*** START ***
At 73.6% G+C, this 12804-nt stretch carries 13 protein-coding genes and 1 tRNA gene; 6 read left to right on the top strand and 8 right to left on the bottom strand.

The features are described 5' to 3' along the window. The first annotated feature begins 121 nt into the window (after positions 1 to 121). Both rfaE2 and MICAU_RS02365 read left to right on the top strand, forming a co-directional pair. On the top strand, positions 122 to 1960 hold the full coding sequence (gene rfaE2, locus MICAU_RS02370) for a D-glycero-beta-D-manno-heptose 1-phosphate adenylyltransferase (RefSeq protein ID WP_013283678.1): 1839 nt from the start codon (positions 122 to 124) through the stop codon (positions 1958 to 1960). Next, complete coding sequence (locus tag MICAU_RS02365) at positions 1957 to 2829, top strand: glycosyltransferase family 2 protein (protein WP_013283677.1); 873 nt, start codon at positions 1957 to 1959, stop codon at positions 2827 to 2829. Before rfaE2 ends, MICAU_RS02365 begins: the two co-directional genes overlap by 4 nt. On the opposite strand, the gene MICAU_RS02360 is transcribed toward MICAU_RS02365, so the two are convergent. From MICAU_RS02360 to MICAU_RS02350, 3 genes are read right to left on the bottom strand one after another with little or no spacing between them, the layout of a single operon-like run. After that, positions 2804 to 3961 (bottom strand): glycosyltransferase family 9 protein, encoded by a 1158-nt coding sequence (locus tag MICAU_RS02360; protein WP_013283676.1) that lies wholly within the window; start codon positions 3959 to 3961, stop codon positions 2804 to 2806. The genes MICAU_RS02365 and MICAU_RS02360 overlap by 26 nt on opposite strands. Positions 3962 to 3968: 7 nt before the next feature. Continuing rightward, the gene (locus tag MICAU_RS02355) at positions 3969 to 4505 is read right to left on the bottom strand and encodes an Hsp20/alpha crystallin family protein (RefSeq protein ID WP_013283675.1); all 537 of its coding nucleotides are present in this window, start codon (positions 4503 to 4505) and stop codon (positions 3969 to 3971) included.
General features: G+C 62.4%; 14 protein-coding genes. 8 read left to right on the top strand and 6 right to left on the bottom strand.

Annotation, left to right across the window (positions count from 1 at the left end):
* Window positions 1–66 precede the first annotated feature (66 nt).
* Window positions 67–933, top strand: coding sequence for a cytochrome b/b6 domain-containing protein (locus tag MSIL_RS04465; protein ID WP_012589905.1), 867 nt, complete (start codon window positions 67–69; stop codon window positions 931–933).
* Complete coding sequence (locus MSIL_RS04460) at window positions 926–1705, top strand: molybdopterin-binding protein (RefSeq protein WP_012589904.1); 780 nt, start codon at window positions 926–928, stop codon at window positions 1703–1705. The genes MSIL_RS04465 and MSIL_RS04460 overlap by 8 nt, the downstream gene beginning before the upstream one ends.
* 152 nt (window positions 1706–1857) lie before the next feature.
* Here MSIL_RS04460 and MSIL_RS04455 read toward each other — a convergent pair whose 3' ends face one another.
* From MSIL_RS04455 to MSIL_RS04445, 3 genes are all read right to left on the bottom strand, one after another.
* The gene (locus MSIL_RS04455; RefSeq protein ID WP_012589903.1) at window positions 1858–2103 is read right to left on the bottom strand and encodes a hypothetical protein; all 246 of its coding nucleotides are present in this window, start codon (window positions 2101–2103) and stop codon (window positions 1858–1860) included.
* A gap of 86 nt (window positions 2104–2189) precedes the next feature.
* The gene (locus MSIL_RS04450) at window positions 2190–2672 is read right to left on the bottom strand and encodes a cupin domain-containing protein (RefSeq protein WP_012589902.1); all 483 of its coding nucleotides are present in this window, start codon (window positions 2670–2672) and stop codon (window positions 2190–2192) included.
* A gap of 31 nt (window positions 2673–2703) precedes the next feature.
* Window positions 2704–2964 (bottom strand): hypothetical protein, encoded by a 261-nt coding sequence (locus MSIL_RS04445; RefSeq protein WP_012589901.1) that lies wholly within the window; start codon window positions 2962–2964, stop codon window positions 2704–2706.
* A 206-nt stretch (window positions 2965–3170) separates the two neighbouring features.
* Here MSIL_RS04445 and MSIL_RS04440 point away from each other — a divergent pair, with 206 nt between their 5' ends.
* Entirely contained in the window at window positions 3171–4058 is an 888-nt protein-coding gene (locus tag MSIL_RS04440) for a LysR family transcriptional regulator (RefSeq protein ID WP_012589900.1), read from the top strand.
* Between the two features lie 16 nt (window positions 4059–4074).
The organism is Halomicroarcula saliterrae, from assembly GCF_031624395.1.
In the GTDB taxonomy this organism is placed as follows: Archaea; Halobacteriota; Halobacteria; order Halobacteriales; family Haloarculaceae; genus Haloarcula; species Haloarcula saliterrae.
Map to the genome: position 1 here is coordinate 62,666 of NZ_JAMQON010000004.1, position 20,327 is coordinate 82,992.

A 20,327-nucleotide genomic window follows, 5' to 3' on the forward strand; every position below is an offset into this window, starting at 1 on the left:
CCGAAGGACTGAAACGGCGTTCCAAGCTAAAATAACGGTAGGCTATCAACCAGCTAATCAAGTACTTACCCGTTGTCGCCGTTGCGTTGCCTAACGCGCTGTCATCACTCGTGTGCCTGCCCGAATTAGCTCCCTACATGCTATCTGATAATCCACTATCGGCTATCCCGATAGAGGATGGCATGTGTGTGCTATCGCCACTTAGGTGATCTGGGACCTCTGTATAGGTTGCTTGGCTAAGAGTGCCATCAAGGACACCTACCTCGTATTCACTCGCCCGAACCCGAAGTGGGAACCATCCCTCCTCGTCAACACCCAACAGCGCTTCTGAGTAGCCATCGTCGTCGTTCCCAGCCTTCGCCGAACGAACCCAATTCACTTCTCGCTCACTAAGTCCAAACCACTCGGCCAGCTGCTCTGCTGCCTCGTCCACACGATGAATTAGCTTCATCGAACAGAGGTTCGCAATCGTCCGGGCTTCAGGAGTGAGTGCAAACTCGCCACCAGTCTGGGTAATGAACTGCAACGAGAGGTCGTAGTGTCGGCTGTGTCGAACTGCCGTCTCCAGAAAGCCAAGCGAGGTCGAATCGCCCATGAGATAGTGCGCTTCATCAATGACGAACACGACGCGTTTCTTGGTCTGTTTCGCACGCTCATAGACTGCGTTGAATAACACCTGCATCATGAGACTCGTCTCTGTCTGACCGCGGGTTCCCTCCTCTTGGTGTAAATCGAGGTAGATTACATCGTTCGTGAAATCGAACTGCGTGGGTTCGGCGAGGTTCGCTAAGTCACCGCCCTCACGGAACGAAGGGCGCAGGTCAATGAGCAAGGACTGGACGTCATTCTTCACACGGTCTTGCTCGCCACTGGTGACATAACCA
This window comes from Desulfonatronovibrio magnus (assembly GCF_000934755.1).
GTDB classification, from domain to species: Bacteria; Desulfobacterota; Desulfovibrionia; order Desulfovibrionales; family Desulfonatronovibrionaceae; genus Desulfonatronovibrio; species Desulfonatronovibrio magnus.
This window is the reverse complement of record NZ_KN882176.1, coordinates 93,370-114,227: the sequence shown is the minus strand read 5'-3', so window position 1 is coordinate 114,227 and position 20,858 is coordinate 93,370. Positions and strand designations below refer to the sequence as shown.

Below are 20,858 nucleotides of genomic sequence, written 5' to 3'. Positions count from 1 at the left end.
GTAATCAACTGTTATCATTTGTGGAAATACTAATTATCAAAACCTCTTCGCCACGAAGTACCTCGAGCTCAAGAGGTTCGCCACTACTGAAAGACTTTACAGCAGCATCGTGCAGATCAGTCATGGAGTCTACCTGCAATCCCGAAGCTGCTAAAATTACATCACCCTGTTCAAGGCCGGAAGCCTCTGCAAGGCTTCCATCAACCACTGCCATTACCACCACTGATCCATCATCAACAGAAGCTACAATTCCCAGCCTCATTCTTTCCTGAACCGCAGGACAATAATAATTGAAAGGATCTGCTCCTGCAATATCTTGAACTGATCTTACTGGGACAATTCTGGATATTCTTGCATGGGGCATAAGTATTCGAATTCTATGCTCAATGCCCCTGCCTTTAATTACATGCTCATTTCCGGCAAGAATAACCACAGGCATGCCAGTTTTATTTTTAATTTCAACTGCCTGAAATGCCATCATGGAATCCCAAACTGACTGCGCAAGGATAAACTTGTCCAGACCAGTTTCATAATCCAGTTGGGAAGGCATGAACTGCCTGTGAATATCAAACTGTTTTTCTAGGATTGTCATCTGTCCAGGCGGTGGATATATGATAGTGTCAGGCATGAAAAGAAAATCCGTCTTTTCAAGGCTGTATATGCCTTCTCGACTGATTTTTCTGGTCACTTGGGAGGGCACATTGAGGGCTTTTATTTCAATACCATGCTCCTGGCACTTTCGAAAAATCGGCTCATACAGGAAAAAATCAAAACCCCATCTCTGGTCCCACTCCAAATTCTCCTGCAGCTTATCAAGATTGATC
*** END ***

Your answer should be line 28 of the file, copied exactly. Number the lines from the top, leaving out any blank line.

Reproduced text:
Below are 20,858 nucleotides of genomic sequence, written 5' to 3'. Positions count from 1 at the left end.